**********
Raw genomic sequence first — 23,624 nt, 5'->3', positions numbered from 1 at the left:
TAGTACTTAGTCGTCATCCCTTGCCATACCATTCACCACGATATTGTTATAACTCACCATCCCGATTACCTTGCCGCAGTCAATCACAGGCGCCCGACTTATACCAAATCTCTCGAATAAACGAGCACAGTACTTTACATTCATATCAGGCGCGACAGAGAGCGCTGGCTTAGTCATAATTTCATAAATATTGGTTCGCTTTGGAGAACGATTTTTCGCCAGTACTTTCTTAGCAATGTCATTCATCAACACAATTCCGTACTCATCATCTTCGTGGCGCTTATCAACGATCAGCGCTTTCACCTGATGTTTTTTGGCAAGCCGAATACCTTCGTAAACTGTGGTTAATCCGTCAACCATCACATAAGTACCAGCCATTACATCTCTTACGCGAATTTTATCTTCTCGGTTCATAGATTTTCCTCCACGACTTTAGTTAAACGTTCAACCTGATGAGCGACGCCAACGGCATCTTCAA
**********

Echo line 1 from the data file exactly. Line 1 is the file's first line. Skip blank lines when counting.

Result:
Raw genomic sequence first — 23,624 nt, 5'->3', positions numbered from 1 at the left: